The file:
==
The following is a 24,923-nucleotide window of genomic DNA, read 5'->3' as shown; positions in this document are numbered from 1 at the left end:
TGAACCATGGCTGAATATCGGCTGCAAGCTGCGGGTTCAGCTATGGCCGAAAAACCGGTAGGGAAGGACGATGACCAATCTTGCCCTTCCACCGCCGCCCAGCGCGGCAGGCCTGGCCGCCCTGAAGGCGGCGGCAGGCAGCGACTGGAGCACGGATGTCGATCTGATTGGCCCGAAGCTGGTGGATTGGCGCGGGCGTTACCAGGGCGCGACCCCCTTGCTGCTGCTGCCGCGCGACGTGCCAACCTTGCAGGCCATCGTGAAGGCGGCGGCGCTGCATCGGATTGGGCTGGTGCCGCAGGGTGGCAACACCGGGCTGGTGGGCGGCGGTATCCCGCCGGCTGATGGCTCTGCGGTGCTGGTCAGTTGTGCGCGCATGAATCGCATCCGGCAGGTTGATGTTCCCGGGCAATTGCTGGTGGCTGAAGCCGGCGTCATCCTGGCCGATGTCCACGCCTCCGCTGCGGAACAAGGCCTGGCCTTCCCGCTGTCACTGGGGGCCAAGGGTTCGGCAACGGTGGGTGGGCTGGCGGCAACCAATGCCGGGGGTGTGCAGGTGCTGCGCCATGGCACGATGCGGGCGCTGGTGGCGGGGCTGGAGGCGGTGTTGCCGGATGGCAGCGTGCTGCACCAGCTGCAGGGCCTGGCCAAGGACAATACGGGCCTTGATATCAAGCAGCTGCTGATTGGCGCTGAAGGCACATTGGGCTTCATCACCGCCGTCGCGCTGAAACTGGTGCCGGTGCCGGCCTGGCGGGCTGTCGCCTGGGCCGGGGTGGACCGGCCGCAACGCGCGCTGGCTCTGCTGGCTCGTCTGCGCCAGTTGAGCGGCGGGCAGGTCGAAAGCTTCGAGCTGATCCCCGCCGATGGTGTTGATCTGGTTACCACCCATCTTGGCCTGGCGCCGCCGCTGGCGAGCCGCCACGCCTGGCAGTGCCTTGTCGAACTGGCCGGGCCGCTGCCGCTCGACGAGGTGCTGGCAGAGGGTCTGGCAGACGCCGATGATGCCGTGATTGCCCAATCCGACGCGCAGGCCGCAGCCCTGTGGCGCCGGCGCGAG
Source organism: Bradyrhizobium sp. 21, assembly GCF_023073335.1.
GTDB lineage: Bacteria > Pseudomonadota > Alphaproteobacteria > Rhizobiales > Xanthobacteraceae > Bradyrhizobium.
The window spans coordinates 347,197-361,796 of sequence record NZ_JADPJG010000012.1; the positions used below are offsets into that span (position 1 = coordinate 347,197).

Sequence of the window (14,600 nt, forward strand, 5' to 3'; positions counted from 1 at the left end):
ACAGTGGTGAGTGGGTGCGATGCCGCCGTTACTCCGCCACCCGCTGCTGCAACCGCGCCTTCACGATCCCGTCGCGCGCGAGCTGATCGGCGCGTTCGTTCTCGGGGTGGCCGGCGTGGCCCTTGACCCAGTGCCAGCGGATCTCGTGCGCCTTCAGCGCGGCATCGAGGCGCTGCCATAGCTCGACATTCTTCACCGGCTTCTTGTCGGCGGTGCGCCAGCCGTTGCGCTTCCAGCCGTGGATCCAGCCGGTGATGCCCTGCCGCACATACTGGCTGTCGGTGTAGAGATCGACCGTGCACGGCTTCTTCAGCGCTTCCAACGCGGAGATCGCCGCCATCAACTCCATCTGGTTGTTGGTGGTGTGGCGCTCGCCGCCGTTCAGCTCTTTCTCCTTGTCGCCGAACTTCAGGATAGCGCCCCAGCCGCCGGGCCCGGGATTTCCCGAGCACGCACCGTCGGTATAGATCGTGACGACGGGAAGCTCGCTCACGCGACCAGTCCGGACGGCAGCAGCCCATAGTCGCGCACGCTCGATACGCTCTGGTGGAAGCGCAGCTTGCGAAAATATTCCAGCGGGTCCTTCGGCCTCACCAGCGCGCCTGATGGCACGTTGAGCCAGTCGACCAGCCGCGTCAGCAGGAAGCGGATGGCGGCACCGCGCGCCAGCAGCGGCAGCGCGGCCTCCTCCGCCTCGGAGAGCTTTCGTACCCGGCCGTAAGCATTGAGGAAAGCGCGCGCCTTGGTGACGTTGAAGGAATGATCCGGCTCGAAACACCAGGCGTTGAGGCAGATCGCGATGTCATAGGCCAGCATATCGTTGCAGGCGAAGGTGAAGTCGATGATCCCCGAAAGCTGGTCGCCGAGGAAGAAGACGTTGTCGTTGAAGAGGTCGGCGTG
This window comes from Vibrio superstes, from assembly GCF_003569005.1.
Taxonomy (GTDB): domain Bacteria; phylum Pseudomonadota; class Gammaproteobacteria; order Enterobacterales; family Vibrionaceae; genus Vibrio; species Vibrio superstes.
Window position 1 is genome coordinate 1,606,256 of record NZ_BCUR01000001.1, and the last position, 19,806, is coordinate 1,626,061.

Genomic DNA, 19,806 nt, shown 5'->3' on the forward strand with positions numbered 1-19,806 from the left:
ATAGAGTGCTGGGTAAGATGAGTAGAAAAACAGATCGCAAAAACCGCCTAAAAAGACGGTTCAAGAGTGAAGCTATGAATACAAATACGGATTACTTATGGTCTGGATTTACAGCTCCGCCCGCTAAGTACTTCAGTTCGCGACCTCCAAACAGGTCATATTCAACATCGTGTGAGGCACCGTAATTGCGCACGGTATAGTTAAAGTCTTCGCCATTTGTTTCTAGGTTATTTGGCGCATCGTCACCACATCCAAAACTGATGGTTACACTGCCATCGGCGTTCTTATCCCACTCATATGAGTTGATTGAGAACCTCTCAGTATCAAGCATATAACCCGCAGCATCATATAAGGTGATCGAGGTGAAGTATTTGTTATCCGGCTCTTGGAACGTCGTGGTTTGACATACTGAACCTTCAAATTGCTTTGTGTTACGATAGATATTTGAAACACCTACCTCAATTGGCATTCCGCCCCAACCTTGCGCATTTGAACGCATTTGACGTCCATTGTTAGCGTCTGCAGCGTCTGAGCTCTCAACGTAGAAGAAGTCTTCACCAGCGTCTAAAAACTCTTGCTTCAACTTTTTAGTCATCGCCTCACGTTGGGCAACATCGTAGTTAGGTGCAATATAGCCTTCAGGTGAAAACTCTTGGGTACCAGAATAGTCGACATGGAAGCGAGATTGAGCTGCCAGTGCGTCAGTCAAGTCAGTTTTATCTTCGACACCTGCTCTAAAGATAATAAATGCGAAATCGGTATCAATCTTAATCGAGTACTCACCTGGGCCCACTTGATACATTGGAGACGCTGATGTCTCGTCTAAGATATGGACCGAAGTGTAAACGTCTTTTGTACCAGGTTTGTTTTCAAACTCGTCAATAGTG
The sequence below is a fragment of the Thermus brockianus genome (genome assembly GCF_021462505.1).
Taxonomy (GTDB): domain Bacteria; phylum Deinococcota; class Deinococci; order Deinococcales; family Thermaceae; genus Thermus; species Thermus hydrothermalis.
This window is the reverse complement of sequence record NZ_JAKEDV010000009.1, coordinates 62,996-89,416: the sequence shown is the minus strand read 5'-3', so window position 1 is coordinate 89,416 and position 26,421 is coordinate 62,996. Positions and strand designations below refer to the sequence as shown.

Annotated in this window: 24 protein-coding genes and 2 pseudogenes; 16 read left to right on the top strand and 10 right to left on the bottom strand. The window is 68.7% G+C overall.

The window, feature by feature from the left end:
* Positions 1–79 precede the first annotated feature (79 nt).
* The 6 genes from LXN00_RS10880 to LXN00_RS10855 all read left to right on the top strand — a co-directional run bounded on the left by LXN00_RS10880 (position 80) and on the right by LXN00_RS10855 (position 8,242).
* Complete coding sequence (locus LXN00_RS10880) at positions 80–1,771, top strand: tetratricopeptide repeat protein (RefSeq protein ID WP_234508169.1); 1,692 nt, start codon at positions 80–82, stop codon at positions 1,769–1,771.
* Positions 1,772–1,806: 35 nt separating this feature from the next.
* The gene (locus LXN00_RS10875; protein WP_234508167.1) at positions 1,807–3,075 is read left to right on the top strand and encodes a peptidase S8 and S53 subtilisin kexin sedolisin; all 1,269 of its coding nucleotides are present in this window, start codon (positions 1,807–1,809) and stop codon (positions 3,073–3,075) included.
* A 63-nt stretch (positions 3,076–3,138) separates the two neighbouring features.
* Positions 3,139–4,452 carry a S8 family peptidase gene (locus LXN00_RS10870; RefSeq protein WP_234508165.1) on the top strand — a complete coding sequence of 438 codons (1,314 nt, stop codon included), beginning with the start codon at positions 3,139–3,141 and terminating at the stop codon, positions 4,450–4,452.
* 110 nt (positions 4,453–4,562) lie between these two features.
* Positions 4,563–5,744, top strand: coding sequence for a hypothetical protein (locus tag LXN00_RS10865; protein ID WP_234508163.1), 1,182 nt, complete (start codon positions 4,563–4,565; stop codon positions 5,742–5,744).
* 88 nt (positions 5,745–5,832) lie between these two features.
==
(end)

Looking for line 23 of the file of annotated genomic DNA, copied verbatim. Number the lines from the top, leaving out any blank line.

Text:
* A 63-nt stretch (positions 3,076–3,138) separates the two neighbouring features.